A study has found that snakebites are becoming a more common injury in the UK, owing to a rise in exotic pet ownership.
Reviewing data from the UK National Poisons Information Service (NPIS), researchers identified key statistics and finding surrounding incidences of snakebites in the UK, shedding light on the resulting challenges for healthcare professionals, and need for expert advice in these cases.
From 2009 to 2020, 321 snakebite enquiries in 300 patients were recorded by NPIS, with 10 patients bitten on more than one occasion.
Following reports on snakebites between 1970-79 and 2004-10, researchers found that the number of snakebites, including venomous snakebites has increased with the number of exotic pet owners.
Retrospectively analysing the data, researchers found that the majority of snakebites occurred in males (64.5 per cent) and adults (77.6 per cent). However, in this period, 72 exposures occurred in children aged 17 and under, with 13 of these under 5 years old.
Highlighting the correlation between snakebites and exotic pet ownership, the study found that 81 per cent of bites involved pet snakes in the home. Occupational exposure for zoologists, pet shop employees and reptile specialists accounted for 11.8 per cent of cases.
A total of 68 snake species were the subject of enquiry over the selected time period, with the Colubridae family of snakes accounting for just over half of the cases.
Of the enquiries reviewed, researchers were able to obtain outcome data for 44, patients made a complete recovery in 38 cases, four patients had ongoing features at time of discharge, but were predicted to make a full recovery, one patient had permanent sequelae, and one case was fatal.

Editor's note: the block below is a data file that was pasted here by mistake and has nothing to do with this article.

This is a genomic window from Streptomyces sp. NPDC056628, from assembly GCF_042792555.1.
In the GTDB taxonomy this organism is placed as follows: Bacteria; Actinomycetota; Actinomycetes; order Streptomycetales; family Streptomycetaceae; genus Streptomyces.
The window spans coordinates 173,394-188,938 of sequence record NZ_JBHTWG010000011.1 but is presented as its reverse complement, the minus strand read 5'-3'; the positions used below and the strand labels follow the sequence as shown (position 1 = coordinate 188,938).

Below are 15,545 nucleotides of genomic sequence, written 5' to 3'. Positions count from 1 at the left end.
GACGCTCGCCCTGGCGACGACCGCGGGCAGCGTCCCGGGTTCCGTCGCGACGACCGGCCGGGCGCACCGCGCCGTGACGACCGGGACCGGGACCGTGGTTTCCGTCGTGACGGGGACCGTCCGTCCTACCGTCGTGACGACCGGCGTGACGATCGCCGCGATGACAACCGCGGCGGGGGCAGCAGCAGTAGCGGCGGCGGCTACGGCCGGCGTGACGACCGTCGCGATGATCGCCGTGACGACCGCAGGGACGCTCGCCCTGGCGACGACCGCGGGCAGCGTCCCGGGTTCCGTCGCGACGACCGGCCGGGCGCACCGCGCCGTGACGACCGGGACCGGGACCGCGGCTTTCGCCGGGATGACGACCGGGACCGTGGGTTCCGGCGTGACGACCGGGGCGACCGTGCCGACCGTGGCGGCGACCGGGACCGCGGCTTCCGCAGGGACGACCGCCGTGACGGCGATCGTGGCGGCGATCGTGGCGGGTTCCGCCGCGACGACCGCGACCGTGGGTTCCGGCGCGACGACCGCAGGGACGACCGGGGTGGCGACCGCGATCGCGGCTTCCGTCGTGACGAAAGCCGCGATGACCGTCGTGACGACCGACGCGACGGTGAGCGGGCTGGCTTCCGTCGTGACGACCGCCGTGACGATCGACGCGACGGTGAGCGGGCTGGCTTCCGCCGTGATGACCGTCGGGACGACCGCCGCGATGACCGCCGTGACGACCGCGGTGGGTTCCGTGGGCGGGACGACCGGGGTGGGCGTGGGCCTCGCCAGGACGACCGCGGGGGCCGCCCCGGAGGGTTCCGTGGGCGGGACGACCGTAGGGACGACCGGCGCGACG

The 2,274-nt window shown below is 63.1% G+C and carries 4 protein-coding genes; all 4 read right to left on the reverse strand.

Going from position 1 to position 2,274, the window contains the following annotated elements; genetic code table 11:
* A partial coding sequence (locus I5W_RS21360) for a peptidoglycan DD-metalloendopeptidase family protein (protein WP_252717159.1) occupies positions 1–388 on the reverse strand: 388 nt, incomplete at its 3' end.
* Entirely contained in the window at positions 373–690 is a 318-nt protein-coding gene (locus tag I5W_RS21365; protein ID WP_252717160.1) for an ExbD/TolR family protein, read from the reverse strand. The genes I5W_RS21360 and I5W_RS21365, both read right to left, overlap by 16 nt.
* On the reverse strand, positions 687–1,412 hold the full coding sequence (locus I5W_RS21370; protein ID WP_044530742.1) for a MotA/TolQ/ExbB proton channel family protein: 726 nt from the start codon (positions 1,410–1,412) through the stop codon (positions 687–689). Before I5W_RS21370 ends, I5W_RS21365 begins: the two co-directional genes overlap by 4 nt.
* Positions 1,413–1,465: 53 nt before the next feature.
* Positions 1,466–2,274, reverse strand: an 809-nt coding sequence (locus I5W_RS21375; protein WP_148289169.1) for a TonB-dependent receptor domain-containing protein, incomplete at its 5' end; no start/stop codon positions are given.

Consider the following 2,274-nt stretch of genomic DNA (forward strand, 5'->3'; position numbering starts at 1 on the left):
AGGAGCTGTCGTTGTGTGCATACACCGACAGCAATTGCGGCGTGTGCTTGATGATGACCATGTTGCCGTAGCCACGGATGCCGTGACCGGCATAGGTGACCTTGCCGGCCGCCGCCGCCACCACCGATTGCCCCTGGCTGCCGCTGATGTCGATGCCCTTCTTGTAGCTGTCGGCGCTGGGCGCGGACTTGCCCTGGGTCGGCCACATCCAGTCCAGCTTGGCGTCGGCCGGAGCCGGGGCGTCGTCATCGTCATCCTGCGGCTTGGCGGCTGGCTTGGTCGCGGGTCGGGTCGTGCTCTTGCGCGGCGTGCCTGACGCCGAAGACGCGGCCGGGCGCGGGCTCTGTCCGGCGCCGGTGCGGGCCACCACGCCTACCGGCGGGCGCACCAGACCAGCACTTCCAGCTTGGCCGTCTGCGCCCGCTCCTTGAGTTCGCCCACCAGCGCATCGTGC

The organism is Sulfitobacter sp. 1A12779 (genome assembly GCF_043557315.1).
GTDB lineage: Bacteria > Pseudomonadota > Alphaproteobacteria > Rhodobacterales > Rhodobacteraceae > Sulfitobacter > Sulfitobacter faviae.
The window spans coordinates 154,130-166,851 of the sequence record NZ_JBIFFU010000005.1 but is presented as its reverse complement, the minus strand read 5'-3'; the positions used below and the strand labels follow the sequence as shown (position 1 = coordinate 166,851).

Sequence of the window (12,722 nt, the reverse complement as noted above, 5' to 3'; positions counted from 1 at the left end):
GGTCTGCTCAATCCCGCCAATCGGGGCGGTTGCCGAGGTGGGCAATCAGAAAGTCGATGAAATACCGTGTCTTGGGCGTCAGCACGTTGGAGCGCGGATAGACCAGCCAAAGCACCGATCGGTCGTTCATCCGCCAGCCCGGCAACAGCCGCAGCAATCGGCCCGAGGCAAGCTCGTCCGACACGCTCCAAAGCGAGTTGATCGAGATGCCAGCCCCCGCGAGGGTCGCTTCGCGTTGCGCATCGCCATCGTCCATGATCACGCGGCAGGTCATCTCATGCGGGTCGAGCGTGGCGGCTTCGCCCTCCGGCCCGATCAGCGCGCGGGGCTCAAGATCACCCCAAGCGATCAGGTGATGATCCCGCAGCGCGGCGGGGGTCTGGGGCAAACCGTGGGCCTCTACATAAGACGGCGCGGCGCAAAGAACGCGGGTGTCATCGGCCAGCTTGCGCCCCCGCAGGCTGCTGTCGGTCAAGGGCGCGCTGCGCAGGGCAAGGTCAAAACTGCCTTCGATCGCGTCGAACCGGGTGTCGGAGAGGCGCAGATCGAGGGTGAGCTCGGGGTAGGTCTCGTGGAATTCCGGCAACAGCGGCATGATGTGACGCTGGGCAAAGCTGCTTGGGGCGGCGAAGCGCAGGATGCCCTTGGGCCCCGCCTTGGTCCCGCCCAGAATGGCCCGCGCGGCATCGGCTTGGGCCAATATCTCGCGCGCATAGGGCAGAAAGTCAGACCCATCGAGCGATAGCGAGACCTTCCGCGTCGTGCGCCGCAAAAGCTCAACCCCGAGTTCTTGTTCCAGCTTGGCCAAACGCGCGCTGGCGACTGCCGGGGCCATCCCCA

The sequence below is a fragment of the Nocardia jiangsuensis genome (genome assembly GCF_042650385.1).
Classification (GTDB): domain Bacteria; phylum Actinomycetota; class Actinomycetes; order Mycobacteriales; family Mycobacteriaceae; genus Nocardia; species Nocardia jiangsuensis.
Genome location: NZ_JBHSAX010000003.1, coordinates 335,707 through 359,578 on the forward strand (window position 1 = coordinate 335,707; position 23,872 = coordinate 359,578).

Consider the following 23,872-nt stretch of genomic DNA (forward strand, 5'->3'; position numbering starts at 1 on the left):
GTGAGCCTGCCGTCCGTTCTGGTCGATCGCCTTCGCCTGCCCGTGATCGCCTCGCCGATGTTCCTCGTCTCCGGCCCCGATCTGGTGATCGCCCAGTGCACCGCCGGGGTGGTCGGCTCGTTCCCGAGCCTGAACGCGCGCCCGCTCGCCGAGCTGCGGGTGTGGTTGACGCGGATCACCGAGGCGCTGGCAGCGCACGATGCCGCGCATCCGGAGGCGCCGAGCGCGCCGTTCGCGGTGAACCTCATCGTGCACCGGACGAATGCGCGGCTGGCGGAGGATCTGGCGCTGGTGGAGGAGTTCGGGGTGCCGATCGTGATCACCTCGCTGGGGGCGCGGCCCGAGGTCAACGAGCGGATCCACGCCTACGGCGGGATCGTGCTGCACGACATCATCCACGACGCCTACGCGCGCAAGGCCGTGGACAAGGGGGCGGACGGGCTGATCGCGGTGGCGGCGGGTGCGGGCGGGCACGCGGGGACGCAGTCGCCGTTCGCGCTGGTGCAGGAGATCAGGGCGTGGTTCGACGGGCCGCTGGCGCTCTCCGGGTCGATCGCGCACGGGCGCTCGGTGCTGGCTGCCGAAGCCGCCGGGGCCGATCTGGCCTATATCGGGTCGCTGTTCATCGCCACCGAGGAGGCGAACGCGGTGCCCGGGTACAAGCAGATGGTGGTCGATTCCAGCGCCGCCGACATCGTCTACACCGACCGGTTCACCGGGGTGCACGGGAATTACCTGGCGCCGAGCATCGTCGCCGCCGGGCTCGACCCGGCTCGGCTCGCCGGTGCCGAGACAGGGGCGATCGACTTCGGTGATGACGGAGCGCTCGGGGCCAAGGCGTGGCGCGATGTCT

The study's results display an increase in the number of exotic snakebites reported to NPIS, though the species diversity remained broad, and males were still more likely to experience snakebites, as previous studies identified.
In the conclusion of the paper, researchers wrote: “Despite their low incidence, envenoming from exotic (non-native) snake species presents a substantial challenge for UK healthcare professionals.
“Although the most severe envenomings result from bites by Viperidae or Elapidae, these are rare and typically occur in those people (usually male) who keep snakes as part of their occupation or hobby and are therefore at risk of multiple bites.
“These exposures can result in venom hypersensitisation and the risk of venom-induced anaphylaxis.”
Published in Clinical Toxicology, the full paper is open-access and available to read now.